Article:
ParaHox gene expression and genomic organisation have been studied extensively in deuterostomes. In Vertebrates, Gsh1 and Gsh2 genes are restricted to the central nervous system (CNS) [8-13]. Vertebrate Xlox is expressed both in CNS and the developing gut [14-20]. Cdx1 to Cdx4 genes of vertebrates are involved in posterior patterning, since they are expressed in posterior parts of CNS and gut [21-24]. Within invertebrate deuterostomes, apart from amphioxus, expression of ParaHox genes has been traced in the ascidian, Ciona intestinalis, the echinoderm, Strongylocentrotus purpuratus, and in a starfish, Archaster typicus [25-29]. In invertebrate deuterostomes, Gsx is expressed more anteriorly and only in the nervous system, while Xlox and Cdx are expressed within the gut primordium with Xlox anterior to Cdx [25-28]. In the sea star, however, the Aty-Xlox expression is found in the archenteron as well as in ectodermal cells near the vegetal region of early and mid-gastrula stages [29]. This expression pattern is very different from those of Xlox homologues in other deuterostomes.

Expression of ParaHox genes in ecdysozoans

In ecdysozoans, Gsx expression has been documented in the insects Drosophila and Tribolium [30,31]. Insect Gsx (called ind) is expressed along a pair of medio-lateral neural columns and promotes neural precursor formation in the medial and intermediate columns of the CNS [30,31]. The central ParaHox gene, Xlox, is lost in all insect genomes sequenced to date. Caudal has been known as a posterior patterning gene in several arthropods during segmentation [32-42]. Cdx is also a posterior patterning gene in the nematode Caenorhabditis elegans. Here, this gene is called pal-1 and patterns the precursor cells of alae and rays in the posterior of the worm [43]. Gsx and Xlox orthologs are absent in the nematode [44].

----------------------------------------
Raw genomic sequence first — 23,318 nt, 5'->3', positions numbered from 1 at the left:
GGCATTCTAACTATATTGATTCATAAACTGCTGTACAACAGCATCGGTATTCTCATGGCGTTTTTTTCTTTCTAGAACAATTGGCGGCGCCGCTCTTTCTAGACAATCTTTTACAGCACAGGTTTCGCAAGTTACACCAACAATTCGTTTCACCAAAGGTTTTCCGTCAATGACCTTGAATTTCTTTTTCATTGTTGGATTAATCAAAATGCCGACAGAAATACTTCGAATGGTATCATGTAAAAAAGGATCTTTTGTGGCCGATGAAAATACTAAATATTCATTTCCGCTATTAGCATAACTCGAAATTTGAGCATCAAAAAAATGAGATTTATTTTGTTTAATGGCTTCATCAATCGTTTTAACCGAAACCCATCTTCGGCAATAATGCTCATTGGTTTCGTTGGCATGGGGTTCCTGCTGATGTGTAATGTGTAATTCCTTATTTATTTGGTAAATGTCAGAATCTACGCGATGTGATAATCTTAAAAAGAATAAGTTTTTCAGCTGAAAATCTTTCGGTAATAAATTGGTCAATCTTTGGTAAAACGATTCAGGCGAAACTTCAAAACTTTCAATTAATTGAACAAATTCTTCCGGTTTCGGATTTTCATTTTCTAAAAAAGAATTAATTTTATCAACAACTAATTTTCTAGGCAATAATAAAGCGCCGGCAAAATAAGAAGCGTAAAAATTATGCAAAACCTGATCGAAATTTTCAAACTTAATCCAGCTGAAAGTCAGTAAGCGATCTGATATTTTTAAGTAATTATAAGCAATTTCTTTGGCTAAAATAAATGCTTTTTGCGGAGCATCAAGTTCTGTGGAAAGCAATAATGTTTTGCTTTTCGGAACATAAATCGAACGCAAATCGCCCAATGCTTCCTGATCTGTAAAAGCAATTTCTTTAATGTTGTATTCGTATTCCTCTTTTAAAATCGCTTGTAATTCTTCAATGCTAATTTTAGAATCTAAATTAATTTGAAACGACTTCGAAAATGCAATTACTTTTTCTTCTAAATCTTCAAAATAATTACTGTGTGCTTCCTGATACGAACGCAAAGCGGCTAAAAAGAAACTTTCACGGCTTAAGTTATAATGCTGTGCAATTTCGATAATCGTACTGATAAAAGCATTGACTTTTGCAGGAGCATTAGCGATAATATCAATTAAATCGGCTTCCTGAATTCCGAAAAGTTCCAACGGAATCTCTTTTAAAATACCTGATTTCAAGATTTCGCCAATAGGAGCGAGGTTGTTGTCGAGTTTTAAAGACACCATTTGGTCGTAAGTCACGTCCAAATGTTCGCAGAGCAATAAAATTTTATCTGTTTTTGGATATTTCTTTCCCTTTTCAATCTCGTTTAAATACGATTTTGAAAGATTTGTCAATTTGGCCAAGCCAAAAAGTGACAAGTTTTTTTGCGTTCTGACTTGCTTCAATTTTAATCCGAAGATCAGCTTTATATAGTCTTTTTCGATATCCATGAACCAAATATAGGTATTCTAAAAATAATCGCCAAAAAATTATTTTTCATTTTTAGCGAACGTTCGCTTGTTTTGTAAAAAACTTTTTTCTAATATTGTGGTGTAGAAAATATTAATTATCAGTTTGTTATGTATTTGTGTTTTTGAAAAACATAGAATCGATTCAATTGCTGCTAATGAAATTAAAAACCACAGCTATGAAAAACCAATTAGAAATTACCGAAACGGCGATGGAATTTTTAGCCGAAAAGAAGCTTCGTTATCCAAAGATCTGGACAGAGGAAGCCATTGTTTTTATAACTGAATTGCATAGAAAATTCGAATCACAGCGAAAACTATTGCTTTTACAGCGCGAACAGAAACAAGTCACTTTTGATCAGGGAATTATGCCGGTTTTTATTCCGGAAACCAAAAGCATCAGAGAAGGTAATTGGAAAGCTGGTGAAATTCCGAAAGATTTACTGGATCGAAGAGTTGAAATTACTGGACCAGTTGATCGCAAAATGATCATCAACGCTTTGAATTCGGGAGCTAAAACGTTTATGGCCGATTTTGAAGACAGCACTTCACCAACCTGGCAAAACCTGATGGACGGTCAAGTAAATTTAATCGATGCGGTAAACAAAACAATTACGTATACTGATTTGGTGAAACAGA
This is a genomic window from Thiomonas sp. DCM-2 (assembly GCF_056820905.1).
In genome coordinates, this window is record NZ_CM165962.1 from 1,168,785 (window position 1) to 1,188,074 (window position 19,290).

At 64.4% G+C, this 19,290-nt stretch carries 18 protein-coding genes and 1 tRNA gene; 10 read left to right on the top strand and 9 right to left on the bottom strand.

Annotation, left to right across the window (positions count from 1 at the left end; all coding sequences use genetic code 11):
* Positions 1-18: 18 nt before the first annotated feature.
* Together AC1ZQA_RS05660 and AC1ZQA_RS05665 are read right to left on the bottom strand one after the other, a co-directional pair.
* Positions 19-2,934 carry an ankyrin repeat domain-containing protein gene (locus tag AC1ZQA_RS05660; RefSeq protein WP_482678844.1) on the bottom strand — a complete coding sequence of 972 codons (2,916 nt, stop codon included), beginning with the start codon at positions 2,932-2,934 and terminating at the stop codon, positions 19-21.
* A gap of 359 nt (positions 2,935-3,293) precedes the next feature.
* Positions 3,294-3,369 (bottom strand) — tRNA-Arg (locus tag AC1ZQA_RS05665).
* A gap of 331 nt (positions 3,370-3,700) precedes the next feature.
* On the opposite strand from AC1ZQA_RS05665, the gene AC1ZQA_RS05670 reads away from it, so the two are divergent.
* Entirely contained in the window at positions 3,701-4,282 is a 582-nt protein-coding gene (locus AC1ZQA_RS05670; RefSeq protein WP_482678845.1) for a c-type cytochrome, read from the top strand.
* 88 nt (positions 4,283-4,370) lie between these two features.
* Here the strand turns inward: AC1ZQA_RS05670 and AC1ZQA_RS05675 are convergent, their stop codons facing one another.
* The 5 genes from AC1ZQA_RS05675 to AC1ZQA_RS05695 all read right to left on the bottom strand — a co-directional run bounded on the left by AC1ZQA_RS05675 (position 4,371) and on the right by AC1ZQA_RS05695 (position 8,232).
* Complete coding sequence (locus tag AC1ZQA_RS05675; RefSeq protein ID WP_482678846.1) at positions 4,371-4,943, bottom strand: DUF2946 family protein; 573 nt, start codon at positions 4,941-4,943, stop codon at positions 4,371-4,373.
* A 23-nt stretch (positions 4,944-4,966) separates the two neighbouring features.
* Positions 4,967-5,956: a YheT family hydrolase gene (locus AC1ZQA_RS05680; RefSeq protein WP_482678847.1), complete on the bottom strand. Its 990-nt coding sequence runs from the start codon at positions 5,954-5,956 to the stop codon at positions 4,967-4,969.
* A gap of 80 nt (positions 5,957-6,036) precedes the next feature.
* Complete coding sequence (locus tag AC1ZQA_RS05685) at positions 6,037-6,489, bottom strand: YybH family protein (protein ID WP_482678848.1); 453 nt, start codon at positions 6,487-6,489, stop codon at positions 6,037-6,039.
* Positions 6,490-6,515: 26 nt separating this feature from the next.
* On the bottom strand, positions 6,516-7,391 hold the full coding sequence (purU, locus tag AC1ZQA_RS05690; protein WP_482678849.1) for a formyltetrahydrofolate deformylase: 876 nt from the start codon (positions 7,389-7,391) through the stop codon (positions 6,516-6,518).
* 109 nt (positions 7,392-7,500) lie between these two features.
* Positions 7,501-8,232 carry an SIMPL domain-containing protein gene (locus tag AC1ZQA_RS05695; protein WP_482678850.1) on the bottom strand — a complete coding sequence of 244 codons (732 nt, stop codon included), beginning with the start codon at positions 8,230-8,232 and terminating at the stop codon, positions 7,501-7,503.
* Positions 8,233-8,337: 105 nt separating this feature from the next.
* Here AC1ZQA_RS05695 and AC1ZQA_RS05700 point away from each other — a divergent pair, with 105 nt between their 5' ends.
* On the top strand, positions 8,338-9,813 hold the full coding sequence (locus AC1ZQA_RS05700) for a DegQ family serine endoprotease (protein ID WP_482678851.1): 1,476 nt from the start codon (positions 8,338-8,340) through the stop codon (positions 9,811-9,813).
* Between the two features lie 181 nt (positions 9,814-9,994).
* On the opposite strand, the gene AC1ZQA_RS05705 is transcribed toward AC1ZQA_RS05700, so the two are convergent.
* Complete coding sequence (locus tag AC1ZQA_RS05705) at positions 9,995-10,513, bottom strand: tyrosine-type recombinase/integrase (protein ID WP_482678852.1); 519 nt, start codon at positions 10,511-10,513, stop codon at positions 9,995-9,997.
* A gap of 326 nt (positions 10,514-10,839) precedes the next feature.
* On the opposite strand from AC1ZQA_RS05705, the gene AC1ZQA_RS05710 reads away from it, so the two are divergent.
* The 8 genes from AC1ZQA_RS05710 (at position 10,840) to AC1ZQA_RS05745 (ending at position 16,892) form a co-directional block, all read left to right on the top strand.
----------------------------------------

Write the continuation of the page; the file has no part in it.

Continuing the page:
Expression of ParaHox genes in lophotrochozoans

Within Lophotrochozoa, expression of the full complement of ParaHox genes has been described in the polychaetes Capitella teleta, Nereis virens, and Platynereis dumerilii [45-48]. In Capitella, Gsx is not expressed in the gut but in some neuroectoderm cells of the anterior brain [45]. This is very different from the expression of Gsx in the nereid polychaetes, Nereis virens and Platynereis dumerilii [46,48]. Nereid Gsx is first expressed in symmetrical bilateral domains in the dorso-medial episphere of the trochophore [46,48]. Later this gene is expressed during formation of the midgut and the posterior foregut in both nereids [46,48]. Xlox is expressed throughout the midgut in the polychaete Capitella [45]. This is also true for the Xlox genes, named Lox3 in the leeches Helobdella triserialis and Hirudo medicinalis [49,50]. Expression of Xlox is not reported in the nervous system of these annelids [45,49,50]. Nereid Xlox is also expressed in the midgut, but in contrast to Capitella and the leeches its expression is additionally detected in the CNS [46,48]. As in arthropods, Cdx is a posterior patterning gene in the annelids. However in Platynereis, Nereis, Tubifex, and Capitella there are both anterior and posterior expression domains of Cdx [45-48,51]. Capitella Cdx is expressed in the cerebral ganglia, Nvi-Cdx expression is detectable in the ventral nervous system, while Pdu-Cdx is not detected in the nervous system [45-48]. Expression of Cdx is also detected in more posterior parts of the gut [45-48]. Moreover, Cdx is expressed in the posterior ectodermal cells that form the pygidium epidermis of both nereids [46-48]. Additionally, Cdx expression can be traced in mesodermal cells in Capitella, Tubifex, and Platynereis [45,47,48,51].